Greg Blatt is a longtime executive with experience in a range of areas of business including online dating. He has served as the Chairman and CEO of Match Group and CEO of Tinder. He has also served as the Executive Chairman for both companies. Prior to those roles he spent time as the CEO of IAC and also served as that company’s Executive Vice President and General Counsel.
Before his time with IAC, Greg Blatt was employed at Martha Stewart Living Omnimedia, Inc. as that company’s Executive Vice President, Business Affairs and General Counsel. Previously he had served as an associate at two well-known New York law firms, Grubman Indursky & Schindler and Wachtell, Lipton, Rosen & Katz. His J.D. is from Columbia Law School and his Bachelor’s is from Colgate University.
Your career has been quite diverse. To start, what made you want to go to law school?
Well, I’d say it stemmed from my time after college when I was taking a few years off. I spent time in Hungary, France, San Francisco, and Telluride, Colorado. I was doing a bunch of different jobs like bussing tables, bartending, and painting houses. It was great but I decided I wanted to move on so I went to law school. Like everything I was doing at the time, that was really just because I thought I’d like it, I didn’t have any career in mind with that move.
And then law school pushed you towards a career in law?
Law school helped me develop my interest in corporate law and finance so afterward I went to work at Wachtell, Lipton, Rosen & Katz, a large M & A firm. I learned a lot there but ultimately decided it wasn’t where my passion was. I was actually writing quite a bit at that time — screenplays and novels — so I pivoted to pursuing entertainment law. My thinking was that working in entertainment might help me pursue my creative aspirations. Pretty soon after that, Martha Stewart, who was one of my primary clients, started making plans to take her company public and she asked me to be her general counsel. It was a great opportunity so I accepted. Lo and behold after working as a general counsel for a bit I realized I really loved that work and it fit much better than the previous stuff I had done.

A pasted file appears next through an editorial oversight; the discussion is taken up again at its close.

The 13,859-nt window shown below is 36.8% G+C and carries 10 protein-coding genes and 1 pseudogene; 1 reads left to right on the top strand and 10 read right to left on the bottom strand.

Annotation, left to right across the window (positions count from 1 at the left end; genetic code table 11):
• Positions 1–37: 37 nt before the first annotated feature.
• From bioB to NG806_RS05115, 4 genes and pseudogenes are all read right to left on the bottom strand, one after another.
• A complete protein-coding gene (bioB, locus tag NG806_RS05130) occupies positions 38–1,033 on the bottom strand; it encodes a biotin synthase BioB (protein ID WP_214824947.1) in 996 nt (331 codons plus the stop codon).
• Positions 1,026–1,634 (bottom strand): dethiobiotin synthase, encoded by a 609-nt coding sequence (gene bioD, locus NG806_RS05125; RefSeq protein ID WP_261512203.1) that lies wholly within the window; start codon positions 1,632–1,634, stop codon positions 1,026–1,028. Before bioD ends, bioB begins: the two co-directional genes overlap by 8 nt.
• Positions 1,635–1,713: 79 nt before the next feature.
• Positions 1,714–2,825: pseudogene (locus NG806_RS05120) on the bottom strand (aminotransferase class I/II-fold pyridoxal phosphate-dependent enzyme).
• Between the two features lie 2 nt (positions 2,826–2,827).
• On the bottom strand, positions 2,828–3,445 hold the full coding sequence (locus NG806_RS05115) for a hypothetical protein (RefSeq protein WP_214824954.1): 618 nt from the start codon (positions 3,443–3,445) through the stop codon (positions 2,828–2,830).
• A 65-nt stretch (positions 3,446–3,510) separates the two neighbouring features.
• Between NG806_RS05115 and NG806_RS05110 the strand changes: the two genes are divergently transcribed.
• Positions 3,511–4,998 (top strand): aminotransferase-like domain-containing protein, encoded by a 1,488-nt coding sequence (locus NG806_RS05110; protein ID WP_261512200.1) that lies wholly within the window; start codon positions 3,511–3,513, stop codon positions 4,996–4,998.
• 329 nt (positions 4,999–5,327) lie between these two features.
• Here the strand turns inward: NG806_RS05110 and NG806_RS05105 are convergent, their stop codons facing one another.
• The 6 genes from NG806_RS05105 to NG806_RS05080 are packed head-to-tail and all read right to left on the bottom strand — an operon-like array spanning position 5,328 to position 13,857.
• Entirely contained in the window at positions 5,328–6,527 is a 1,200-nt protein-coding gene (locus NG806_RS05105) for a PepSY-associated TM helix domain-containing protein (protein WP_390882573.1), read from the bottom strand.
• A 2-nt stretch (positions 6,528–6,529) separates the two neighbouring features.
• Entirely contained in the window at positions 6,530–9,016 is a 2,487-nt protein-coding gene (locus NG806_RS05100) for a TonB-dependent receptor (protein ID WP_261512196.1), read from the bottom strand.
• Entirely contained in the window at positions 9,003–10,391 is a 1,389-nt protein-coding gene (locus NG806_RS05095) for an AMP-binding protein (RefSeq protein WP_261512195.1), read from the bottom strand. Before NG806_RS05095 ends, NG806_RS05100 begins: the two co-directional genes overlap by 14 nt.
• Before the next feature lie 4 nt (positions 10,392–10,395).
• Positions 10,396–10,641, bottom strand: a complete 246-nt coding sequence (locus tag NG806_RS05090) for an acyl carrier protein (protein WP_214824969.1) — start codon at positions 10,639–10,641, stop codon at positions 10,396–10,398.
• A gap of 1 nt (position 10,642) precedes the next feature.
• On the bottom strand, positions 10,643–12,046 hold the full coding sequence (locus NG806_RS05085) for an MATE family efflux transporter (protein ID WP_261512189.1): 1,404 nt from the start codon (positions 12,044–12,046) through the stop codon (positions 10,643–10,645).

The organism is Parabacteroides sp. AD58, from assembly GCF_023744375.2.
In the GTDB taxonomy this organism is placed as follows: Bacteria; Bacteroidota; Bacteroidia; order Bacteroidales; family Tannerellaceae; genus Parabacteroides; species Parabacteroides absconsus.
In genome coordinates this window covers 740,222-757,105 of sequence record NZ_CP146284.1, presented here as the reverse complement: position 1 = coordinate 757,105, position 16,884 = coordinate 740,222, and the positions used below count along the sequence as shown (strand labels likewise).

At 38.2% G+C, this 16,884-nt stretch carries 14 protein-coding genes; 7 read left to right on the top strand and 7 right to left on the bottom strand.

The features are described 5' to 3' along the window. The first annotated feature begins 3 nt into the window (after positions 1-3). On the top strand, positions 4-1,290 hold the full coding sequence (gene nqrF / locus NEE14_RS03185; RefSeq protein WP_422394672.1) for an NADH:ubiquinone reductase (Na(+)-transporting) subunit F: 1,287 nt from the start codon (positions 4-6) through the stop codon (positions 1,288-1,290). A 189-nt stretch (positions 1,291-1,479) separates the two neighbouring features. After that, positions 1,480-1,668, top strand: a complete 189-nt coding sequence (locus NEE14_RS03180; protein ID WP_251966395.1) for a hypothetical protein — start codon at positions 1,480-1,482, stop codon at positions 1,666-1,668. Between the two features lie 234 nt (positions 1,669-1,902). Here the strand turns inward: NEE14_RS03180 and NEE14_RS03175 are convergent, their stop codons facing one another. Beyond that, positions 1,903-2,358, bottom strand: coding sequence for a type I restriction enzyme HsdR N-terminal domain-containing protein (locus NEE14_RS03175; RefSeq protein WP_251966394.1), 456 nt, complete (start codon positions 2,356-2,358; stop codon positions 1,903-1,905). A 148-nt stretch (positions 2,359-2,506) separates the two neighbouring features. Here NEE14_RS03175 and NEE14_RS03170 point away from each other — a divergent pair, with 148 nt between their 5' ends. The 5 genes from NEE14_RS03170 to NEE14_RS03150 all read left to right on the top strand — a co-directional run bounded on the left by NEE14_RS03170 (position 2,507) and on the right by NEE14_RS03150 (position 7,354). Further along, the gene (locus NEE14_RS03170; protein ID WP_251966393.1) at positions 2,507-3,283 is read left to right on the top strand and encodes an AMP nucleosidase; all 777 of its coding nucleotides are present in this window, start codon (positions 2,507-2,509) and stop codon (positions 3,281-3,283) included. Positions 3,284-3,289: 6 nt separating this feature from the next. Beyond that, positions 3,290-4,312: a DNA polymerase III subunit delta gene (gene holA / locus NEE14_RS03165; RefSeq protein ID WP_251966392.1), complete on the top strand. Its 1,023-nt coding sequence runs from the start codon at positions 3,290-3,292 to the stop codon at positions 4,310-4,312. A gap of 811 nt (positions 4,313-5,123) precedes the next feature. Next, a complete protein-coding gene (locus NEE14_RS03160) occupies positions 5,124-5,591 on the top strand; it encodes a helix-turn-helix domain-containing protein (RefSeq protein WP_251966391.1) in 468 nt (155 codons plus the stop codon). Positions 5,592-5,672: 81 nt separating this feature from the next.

How did that lead to your time at IAC and Match?
I was with Martha Stewart for four years and then was offered a similar position at IAC, which was a much bigger job than what I had held previously. So I made that move and worked there as general counsel for five years. After that, I was offered the opportunity to run, what was then, our small dating subdivision. It was my firm belief that online dating was poised to take off and I really wanted to help take it to the top so I made the switch. I spent a few years building Match Group into the larger entity it eventually came to be. Surprisingly to me, after that time Barry Diller, my boss, offered me the CEO position at IAC. I took it and was in that role for three years before deciding I’d be able to do more by heading Match and pushing it towards its IPO. Maybe a bit of a roundabout path but it all makes sense when you take a bird’s-eye view.
Any reoccurring habits that you recommend to others?
I constantly question what I do at every step along the process while there is still time to make changes. Once the ability to make changes ends, I never question again.